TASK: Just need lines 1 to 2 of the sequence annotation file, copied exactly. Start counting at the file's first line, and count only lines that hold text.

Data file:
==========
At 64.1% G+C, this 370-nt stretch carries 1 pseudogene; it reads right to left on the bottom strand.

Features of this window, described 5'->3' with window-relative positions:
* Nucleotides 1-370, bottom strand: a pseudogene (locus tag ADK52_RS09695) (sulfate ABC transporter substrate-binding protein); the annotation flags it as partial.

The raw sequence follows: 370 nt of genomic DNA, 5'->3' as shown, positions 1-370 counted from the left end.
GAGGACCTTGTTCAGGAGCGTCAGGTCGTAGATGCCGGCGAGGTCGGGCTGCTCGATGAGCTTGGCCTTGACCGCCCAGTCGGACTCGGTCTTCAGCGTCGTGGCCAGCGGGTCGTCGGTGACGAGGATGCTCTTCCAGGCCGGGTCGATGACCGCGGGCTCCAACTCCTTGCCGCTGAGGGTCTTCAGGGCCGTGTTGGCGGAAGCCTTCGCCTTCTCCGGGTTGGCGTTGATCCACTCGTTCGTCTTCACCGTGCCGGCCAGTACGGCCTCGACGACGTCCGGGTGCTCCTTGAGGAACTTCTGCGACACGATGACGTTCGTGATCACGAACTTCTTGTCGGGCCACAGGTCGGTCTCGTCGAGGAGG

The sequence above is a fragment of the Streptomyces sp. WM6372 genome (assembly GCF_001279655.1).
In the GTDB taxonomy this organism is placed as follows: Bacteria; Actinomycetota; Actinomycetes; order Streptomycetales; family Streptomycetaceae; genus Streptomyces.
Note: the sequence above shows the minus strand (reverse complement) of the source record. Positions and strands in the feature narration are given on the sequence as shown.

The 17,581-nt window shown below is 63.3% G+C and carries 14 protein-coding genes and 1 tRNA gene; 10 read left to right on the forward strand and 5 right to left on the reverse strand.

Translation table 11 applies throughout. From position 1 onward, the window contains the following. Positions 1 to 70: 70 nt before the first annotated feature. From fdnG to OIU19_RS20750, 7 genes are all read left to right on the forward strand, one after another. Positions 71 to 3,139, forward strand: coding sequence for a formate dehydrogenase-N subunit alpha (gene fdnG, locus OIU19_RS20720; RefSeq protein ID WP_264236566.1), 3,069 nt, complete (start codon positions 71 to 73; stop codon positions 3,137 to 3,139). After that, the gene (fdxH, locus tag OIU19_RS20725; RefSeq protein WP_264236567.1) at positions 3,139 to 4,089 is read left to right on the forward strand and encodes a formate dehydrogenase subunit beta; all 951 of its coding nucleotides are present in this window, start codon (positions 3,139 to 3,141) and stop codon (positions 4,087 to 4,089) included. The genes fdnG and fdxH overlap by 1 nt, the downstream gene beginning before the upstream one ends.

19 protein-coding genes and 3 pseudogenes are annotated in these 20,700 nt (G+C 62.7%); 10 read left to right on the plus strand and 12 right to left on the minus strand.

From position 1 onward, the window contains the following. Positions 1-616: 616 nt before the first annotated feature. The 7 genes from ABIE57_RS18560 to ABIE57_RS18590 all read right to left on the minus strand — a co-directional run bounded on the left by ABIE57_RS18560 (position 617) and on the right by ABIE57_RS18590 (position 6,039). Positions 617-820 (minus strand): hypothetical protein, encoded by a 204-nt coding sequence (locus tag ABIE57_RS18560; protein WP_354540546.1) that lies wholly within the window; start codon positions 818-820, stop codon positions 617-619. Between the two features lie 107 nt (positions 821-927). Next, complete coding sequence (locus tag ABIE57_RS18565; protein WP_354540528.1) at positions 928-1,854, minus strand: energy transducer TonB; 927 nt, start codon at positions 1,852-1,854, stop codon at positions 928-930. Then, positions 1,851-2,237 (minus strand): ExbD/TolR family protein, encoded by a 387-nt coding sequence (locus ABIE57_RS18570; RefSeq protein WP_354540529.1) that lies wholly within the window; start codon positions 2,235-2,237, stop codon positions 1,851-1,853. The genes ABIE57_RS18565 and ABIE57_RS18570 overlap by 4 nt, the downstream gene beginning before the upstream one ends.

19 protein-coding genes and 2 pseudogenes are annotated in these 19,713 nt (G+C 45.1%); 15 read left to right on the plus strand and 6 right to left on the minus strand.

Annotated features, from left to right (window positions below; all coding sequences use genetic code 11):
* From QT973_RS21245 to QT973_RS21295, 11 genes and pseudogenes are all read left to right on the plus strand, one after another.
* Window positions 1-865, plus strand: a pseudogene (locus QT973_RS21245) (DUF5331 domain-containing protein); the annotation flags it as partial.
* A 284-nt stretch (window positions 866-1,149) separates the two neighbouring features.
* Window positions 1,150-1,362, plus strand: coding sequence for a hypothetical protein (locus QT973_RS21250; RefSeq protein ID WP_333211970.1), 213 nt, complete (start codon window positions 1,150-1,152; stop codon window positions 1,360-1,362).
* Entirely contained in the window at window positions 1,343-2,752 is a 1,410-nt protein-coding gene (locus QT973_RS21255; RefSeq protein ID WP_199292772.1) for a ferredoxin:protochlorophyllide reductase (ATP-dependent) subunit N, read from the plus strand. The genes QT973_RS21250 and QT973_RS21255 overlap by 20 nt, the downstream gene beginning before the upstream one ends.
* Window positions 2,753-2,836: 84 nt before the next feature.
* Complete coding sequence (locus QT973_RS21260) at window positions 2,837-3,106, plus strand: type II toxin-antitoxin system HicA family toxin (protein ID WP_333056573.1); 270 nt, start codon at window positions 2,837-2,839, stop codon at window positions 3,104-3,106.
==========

At 64.1% G+C, this 370-nt stretch carries 1 pseudogene; it reads right to left on the bottom strand.

Features of this window, described 5'->3' with window-relative positions: